October 22, 2018

Why stop now?

Drivers are adjusting to the new four-way stop sign where North Williston Road intersects with Mountain View and Governor Chittenden roads.

Commuters struggle to adjust to new four-way stop

By Jason Starr

Observer staff

“Untenable” … “ridiculous” … “insane”

These are a few of the terms that annoyed drivers used to describe the new four-way stop sign at the intersection of Mountain View Road and North Williston Road in the days after it was installed Sept. 24.

The intersection was formerly a one-way stop for east-west travelers on Mountain View and Governor Chittenden roads. North-South travelers on North Williston Road had been accustomed to breezing unencumbered through the intersection.

The new stop signs make it easier for vehicles to make left turns, adding gaps in north-south traffic. But, during morning commuting hours, they have caused bumper-to-bumper traffic for about three quarters of a mile on North Williston Road, adding an estimated 15 minutes to commute times.

About a dozen complaints were lodged via email and phone to the Town of Williston’s administrative and public works offices in the first three days after the stop signs were installed.

One complaint described a near collision where a driver turning northbound from Mountain View was almost hit by a car on North Williston Road that didn’t stop at the new sign.

But the main thrust of complaints focuses on traffic backups from about 7 a.m. to 8:30 a.m. for people driving south on North Williston Road.

“My hope is there is enough public outcry that the signs are removed,” a commuter named Southern Gaudreau wrote in an email to town staff. “I can’t be the only person this is impacting.”

“Please do not keep these signs up,” commuter Rob Ashton echoed in an email to town staff. “Many of us have no other alternative routes to get to work.”

Williston’s assistant to the town manager, Erik Wells, said police presence was increased in the days after the complaints came in, and the Department of Public Works noticed that traffic backups have gotten better since the first week after installation.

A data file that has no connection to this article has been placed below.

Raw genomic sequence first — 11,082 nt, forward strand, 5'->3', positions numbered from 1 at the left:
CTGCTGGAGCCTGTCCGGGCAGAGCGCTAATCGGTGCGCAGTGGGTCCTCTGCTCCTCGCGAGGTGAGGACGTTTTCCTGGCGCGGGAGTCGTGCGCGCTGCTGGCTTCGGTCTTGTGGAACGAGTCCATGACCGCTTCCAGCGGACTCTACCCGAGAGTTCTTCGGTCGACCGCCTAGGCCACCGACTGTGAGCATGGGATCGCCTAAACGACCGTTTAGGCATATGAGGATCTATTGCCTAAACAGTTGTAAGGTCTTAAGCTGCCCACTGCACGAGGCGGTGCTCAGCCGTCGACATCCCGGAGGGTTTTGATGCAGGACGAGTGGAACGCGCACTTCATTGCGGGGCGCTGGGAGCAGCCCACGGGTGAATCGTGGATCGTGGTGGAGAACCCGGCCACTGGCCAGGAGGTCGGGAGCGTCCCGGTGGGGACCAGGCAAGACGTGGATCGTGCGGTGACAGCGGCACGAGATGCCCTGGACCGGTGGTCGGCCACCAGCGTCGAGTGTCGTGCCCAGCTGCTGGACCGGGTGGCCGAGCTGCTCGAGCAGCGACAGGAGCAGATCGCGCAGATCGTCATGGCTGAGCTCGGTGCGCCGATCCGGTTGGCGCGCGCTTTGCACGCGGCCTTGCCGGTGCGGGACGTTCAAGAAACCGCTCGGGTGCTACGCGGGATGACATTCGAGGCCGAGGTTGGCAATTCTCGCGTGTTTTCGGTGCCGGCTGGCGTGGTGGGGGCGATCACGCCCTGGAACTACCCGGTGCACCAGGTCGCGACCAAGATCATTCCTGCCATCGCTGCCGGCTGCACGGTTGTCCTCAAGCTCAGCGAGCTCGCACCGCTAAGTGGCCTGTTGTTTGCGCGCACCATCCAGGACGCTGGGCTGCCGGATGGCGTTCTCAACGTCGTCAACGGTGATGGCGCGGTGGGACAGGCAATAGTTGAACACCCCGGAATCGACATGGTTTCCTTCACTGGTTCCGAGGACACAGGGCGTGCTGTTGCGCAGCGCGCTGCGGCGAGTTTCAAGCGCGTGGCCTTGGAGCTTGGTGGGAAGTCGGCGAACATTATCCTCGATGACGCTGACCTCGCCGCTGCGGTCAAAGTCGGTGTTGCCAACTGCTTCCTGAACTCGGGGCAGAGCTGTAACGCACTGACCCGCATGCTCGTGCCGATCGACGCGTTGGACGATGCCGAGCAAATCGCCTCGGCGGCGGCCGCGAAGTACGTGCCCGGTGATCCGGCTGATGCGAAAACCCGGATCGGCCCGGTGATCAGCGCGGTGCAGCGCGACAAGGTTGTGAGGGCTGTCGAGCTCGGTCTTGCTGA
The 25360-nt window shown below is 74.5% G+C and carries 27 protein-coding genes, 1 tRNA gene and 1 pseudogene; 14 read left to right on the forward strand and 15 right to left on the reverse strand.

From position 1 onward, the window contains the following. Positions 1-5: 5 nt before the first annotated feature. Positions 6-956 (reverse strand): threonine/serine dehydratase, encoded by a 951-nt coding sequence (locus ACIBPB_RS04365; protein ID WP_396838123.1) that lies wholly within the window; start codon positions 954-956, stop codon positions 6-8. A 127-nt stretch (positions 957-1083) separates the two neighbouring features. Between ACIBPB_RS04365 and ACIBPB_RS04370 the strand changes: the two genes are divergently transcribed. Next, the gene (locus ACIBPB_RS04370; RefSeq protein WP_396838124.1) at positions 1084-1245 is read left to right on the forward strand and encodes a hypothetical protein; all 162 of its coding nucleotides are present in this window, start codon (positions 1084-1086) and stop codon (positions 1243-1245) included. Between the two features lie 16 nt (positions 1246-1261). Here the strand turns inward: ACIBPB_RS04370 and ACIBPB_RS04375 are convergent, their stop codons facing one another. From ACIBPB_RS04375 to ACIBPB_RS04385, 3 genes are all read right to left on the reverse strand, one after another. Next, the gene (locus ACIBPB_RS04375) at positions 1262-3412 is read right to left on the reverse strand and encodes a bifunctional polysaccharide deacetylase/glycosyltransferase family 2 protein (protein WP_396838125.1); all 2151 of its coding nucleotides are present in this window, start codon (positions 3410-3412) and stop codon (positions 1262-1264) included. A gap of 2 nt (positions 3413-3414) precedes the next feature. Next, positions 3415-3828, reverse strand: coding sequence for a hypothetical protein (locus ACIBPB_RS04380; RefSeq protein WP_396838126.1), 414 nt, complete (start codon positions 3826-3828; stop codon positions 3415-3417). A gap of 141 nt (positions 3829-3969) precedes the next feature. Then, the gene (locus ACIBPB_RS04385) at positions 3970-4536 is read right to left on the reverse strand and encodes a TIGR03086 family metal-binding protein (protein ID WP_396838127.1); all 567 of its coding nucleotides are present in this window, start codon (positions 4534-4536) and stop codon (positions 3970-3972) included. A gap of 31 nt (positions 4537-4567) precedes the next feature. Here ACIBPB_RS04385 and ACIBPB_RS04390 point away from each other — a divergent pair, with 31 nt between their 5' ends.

The Resource Systems Group of Burlington studied the intersection in March along with the Chittenden County Regional Planning Commission. In findings presented to the selectboard in May, RSG engineer Cory Mack said the volume of traffic through the intersection warranted a four-way stop.

He predicted that the change would have negative impacts on North Williston Road’s traffic flow.

“I think you will see North Williston Road become a less desirable route, but Mountain View will become more desirable,” he told the board, which unanimously approved the change.

The four-way stop was one of about six traffic calming elements the board approved for installation this fall. The first element that was installed — rumble strips along the center-line through the winding hollow near Williston Woods Road — was promptly paved over in September after residents complained about noise impacts and reduced safety.

Driver complaints about the four-way stop sign, including requests to re-evaluate the reasoning for it, were presented to the selectboard Tuesday.

“I would think a timed light would be a better solution,” resident Jason Greiner told town staff in an email. “I realize that comes at a greater cost, but the four-way stop isn’t working. It’s making the situation far worse.”

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